Check out the trailer below (sorry for the bad quality):
Kingdom Hospital is a lot of fun to watch. There is humor, horror, and a few scares to go around. The story also has a good moral at the end. The hospital is inhabited by tons of colorful characters, both living and dead. It also features the song Red Dragon Tatoo, by Fountains of Wayne, one of the most catchy songs ever.
It is not every day that the master of horror creates a television milestone. I remember watching every episode when they originally aired, and I can't believe that was six years ago! Did you miss it? If so, don't worry. You can buy the set of DVDs that contain the entire series, or you can watch it here for FREE.
5 out of 5!
Tuesday, January 19, 2010
Monday, January 18, 2010
Sunday, January 17, 2010
Saturday, January 16, 2010
Friday, January 15, 2010
Wednesday, January 13, 2010
Sunday, January 10, 2010
Hi folks! I just wanted to share an interesting book trailer with you all. It is for a book of dark poetry called From the Shadows, written by E. J. Stevens. It sounds right up my alley!
You can also check out Stevens' blog here.
Saturday, January 9, 2010
It gives me great honor to announce my first GIVEAWAY. The book is a new paperback copy of Wicked, written by Gregory Maguire.
The following is taken from the author's official website:
When Dorothy triumphed over the Wicked Witch of the West in L. Frank Baum's classic tale, we heard only her side of the story. But what about her arch-nemesis, the mysterious Witch? Where did she come from? How did she become so wicked? And what is the true nature of evil?This giveaway will run for two weeks (officially ends Saturday, January 23rd, and the winner will be announced on the 24th).
This giveaway is only open to U.S. residents - sorry!
Here are the rules for entering:
+1 Entry - Leave a comment on this post, including your e-mail address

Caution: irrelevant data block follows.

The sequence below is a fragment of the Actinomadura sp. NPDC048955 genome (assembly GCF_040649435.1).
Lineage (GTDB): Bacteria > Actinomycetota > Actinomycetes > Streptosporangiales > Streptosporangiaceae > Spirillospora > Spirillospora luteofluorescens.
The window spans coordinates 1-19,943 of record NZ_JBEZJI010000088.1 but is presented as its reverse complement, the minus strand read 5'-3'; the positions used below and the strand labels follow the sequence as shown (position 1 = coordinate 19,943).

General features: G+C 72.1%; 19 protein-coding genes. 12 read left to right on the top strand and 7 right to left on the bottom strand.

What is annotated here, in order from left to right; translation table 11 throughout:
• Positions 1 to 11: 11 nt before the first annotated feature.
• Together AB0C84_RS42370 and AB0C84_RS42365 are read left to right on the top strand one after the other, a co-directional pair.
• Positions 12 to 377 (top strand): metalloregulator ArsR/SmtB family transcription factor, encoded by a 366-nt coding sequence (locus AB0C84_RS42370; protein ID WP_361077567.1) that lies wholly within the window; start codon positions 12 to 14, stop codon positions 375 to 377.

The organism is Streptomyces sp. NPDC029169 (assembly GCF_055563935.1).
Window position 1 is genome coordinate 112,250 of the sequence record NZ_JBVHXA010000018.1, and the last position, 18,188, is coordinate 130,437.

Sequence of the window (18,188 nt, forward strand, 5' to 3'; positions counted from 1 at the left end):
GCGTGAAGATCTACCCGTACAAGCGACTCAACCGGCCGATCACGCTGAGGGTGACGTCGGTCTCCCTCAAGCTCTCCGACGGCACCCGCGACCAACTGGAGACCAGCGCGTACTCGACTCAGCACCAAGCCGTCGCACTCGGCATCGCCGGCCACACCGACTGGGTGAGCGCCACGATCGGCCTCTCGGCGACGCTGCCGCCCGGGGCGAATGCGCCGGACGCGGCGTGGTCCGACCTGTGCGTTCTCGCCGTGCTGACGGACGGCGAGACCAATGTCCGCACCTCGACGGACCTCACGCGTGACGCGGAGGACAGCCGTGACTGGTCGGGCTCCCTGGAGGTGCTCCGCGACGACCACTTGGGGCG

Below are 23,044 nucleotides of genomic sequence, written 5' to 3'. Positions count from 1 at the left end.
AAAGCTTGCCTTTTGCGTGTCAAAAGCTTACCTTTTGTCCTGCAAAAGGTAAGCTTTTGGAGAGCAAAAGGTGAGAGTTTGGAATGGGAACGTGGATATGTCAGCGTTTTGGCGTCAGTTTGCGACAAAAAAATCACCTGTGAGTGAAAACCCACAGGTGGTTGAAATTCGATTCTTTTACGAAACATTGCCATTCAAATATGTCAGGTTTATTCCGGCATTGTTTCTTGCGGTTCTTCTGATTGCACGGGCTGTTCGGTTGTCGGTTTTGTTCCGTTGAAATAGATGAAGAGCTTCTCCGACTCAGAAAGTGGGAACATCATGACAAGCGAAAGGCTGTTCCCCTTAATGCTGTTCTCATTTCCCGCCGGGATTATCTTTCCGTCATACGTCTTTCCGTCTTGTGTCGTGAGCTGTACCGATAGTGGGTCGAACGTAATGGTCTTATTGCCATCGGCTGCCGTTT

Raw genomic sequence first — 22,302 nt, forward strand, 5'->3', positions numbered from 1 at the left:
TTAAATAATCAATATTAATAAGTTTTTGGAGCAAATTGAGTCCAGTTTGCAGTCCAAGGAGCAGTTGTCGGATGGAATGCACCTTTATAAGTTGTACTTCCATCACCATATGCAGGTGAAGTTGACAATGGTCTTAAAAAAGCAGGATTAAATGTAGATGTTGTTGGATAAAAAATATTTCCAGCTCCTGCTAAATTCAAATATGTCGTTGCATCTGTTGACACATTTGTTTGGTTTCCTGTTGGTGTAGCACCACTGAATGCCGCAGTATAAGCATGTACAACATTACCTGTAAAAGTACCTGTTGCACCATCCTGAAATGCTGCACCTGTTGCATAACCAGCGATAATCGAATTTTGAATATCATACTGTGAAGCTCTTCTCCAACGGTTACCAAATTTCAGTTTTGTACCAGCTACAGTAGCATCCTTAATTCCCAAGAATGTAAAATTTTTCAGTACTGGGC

+1 Entry - Become a follower, or tell me if you already are
+2 Entries - Refer someone who becomes a follower (they need to tell me you referred him/her)
+2 Entries - Do a blog post, sidebar post, or tweet about this giveaway with a link to this post (make sure you leave the link in your comment)
Friday, January 8, 2010
The volume is packaged in a rugged cardboard box with a beautiful illustration on the front. The volume itself is sturdily bound, has a solid spine, and has a convenient ribbon for marking your page. The pages are thick and durable, and the illustrations are beautifully colored. I have not seen other versions of the comic, but I have read that The Absolute Sandman contains remastered and enhanced illustrations. Beautiful (and sometimes creepy) illustrations are found at the beginning of each issue.
What are your thoughts? I say the MLA can go take a hike. Especially here, in a place where books and movies based on the book often share a title, this may get very confusing (for example, Stardust the book and Stardust the movie - not cool, MLA). Rest assured, here at Lions and Men, book titles will always be underlined.
Sunday, January 3, 2010
Here are my first impressions of Neverwhere, written by Neil Gaiman.
At first, I wasn't sure about this book. The first few pages read like a generic drama, and although I could sense Gaiman's hand in the works, it felt too dissimilar from his other stories. However, as the pages started turning, I quickly began to realize that there is much more going on in Neverwhere than originally meets the eye.
A girl gets attacked by two devious men, Mr. Croup and Mr. Vandemar, and narrowly escapes to be rescued by the protagonist Richard Mayhew. This sets a chain of events in motion that sees Richard falling through the proverbial rabbit hole and literally scaling buildings above the streets of London. At the end of my First Impressions read, Richard has gone back to the life he knew only to realize that no one notices him anymore - and those that do, do not recognize who he is.
Neverwhere is quickly grabbing my attention, and I find that I can not put it down (although I should, as I have a full time job and school on my plate!). Something tells me the rest of the story will fly by as I continue to follow Richard deep into the shadowed regions of London's underground.